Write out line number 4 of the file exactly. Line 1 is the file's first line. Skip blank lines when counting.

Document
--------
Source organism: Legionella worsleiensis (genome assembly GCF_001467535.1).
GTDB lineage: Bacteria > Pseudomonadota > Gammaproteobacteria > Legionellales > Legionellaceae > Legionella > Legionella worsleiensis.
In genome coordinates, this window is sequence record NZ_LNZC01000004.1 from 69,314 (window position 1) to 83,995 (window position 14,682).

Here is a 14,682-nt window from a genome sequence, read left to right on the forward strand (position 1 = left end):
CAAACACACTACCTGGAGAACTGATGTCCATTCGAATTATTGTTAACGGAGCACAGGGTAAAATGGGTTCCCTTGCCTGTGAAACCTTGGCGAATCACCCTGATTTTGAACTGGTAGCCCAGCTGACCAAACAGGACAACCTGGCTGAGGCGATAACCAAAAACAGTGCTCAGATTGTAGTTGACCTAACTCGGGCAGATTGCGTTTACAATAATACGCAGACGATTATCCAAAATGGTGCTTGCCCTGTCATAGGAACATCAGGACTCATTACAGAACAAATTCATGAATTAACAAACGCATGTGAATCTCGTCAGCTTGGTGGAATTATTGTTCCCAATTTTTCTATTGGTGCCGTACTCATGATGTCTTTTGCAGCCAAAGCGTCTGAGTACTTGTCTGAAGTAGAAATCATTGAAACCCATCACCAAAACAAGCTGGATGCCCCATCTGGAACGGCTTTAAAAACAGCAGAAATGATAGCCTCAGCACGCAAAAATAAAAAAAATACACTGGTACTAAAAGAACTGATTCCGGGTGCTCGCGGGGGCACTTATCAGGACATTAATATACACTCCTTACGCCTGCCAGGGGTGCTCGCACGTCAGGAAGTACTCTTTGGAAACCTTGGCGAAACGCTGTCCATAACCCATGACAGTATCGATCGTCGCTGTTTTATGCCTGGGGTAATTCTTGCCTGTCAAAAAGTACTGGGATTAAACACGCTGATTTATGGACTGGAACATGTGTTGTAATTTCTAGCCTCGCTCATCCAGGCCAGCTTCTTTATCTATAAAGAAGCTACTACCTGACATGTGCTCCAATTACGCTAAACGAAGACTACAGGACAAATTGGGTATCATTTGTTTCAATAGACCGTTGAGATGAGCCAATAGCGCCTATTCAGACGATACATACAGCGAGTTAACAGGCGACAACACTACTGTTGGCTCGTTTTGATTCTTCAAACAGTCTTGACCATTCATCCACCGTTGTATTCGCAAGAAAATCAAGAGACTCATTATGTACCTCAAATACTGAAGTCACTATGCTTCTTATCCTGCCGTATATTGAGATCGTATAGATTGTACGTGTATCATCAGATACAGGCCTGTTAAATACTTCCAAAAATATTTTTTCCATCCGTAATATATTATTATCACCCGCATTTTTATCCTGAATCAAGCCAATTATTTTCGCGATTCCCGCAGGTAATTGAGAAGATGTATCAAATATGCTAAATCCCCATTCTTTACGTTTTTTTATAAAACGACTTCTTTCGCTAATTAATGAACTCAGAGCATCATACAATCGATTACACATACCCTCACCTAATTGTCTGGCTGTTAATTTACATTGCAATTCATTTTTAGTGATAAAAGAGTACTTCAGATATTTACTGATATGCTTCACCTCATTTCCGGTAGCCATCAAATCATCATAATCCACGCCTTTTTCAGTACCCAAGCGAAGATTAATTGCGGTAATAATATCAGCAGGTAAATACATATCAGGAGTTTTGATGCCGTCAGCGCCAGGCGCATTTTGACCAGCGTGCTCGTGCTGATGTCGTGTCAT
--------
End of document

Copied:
Here is a 14,682-nt window from a genome sequence, read left to right on the forward strand (position 1 = left end):